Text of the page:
I can predict fairly quickly whether or not you’re going to succeed as a writer.
All I have to see is how you respond to criticism.
Every writer on the planet gets criticized. I do, and I’ve been at this for more than half a century.
If you think that makes it easy for me, you’re wrong. Sure, maybe the suggestions I get are minor compared to those an amateur or a beginner would get. But no one likes negative input.
The veterans, myself included, will counsel you to not take it personally.
We’ll say the editor is trying to help (and they are).
We’ll say they’re on your side (and they are).
We’ll say they want you to succeed (and they do), want the best end product (and they do).
The choicest gem? That they’re not criticizing you—they’re criticizing the writing.
Which is true, but even we know how ridiculous that sounds—and is—as soon as it comes out of our mouths.
Because at the same time we’re telling you to spill your guts onto every page. To write with passion. To write what you care about and bleed for.
It is you—and me—on that page. So, criticize my writing and you’re criticizing me!
But Here’s the Rub
We’re not nine years old anymore. We don’t get to stomp and yell and let the tears roll when we don’t get the praise we want.
There are two ways to handle criticism. One is unhealthy and will end your career before it starts.
The other can keep you sane and in the game.
The Two Ways to Handle Criticism
1. Respond defensively.
Writers present a page or two to me, assuring me they want my “honest opinion. Give me both barrels. I mean it. I can take it.”
But I can see in their eyes that what they really want—let’s face it, what we all want when we start—is to be discovered. We want someone on the inside, someone we respect, someone with connections, to discover us.
We want someone to say, “Where have you been? You’re good! This is good! Let me introduce you to my agent. See you on The Tonight Show.”
I’m honest with people about their writing. I’ve learned over the years that there’s no value in sugarcoating things. I’m not mean. Anyone who knows me knows I don’t take the Simon Cowell/Piers Morgan approach.
I merely point out what I think works and what needs to be changed.
As soon as I offer anything other than praise, the defensive writer freezes. They try to hide it, but their body language says it all. The more I say, the less they move.
Despite their assurances that they wanted the unvarnished truth, this was clearly not what they wanted to hear, and they are no longer listening.
Loved ones told them their writing was great, and now the person they pinned their hopes on is telling them there’s more work ahead.
They weren’t seeking input or instruction, and certainly not criticism. They were seeking validation.
2. Devour feedback.
Writers sincerely eager to learn and grow and succeed (the ones likely to get published) are not afraid of criticism. Sure, it stings, but they’re leaning in, nodding, taking notes, asking questions.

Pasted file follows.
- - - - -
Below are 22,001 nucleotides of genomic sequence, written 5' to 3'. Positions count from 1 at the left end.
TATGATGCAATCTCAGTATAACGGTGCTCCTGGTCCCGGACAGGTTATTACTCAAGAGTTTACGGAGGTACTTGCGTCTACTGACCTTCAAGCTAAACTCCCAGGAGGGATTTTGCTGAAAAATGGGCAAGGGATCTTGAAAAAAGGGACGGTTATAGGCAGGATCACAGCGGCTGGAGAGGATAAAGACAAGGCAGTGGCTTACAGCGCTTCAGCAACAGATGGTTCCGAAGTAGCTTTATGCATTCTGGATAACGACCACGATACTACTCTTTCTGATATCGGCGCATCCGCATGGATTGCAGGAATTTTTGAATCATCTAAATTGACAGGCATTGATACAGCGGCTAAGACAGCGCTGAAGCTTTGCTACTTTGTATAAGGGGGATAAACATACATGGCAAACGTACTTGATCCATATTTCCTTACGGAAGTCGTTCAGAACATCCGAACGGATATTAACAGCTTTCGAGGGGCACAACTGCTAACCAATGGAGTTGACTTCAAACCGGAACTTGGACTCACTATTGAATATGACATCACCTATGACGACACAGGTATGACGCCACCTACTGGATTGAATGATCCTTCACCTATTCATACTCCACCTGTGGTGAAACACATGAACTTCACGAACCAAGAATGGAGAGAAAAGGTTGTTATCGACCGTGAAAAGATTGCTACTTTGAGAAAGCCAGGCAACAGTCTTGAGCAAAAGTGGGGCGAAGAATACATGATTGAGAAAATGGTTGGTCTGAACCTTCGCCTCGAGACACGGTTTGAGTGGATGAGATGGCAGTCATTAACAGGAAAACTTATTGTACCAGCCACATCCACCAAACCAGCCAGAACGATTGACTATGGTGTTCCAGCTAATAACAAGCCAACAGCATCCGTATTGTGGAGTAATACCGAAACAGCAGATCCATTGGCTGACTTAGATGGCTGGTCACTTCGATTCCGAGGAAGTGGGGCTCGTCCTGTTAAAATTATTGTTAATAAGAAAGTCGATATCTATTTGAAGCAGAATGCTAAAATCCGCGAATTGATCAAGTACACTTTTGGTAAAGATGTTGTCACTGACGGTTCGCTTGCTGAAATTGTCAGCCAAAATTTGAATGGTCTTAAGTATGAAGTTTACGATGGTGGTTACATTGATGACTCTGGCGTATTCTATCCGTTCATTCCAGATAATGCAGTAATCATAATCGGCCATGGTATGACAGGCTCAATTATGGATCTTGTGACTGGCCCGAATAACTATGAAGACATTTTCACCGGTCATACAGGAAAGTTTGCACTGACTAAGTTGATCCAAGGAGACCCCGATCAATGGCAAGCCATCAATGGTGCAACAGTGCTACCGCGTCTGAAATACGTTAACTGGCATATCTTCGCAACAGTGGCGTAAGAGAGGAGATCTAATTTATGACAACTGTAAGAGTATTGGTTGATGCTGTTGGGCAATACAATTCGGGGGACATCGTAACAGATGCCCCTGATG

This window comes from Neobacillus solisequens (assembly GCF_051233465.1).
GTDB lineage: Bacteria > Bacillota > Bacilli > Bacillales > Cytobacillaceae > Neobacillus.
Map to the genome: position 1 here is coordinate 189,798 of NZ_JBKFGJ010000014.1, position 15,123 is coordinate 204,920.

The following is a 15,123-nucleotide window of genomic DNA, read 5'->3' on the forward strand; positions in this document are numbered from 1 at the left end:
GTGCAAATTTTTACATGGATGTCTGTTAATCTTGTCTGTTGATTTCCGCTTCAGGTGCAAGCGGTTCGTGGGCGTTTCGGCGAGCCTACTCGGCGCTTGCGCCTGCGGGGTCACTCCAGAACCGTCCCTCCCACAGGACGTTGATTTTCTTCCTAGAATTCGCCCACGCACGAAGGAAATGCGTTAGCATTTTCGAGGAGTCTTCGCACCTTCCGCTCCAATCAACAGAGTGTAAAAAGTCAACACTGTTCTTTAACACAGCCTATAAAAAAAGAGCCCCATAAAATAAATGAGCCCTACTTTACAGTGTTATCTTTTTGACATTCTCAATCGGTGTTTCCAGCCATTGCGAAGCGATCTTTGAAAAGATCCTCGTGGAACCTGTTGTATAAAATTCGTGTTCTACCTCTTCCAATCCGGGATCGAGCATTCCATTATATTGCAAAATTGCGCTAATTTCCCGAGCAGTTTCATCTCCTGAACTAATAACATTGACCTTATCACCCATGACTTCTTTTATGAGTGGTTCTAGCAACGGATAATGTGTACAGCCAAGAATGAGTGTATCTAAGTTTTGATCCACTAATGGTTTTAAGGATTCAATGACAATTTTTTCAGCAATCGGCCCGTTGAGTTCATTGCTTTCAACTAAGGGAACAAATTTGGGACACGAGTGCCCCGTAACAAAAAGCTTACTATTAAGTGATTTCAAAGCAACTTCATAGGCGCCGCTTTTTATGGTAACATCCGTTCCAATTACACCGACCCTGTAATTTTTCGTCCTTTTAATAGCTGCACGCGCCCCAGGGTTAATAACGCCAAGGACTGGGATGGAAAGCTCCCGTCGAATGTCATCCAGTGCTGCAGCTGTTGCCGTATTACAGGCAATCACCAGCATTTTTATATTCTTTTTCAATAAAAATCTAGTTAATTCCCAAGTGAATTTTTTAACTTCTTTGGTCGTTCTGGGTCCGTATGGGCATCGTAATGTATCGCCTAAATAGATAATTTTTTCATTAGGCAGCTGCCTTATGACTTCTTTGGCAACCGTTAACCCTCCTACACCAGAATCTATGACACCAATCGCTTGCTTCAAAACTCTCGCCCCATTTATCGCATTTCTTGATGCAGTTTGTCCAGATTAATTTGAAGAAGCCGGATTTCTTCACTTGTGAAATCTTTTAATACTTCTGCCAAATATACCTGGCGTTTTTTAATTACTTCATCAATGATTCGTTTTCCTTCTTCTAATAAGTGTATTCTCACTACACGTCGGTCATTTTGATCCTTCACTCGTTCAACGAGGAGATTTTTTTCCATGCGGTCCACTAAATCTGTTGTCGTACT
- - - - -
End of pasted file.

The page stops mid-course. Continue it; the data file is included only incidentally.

Writers like that don’t even have to agree with everything. They ask for clarification. And often they say, “That makes sense. Yes, that didn’t feel right to me, so I wondered how to make that work. Oh, now I see it…”
I’d have to be naïve to think they aren’t disappointed that I wasn’t more thrilled with their work. But I always compliment them on their teachability and attitude, assuring them that this is what will carry them through the early stage of their career.
Syndicated radio talk show host Chris Fabry (Chris Fabry Live) is the epitome of a writer who began with the right attitude. He asked if I would teach him to write.
Sensing he was serious, I warned him it would be painful and that I would pull no punches. I would edit and rewrite his stuff until it started to make sense to him.
He convinced me he was serious and now admits it was painful. But anything worth doing is worth doing right and suffering for.
Chris wound up writing 34 of the Left Behind Kids books with me, 15 Red Rock Mysteries, and 5 Wormling Series books. He has since gone on to become an award-winning novelist in his own right.
Your Choice Should Be Obvious
Yes, it’s hard to get your writing back with marks all over it. If you must let your inner nine-year-old vent, give him 24 hours and no access to email.
In other words, resist the temptation to lash out at the editor. Fume and fuss and stomp and do whatever makes you feel better—in private.
And when you calm down, remind yourself that your editor has given you what you need to make your writing better.
Look at the fixes with a fresh eye the next morning and make the changes—even if you still disagree with them. Just see how the piece looks now.
Criticism can be your greatest ally. But defensiveness can end your career.
What will you do to improve your ability to take criticism? Tell me in the Comments below.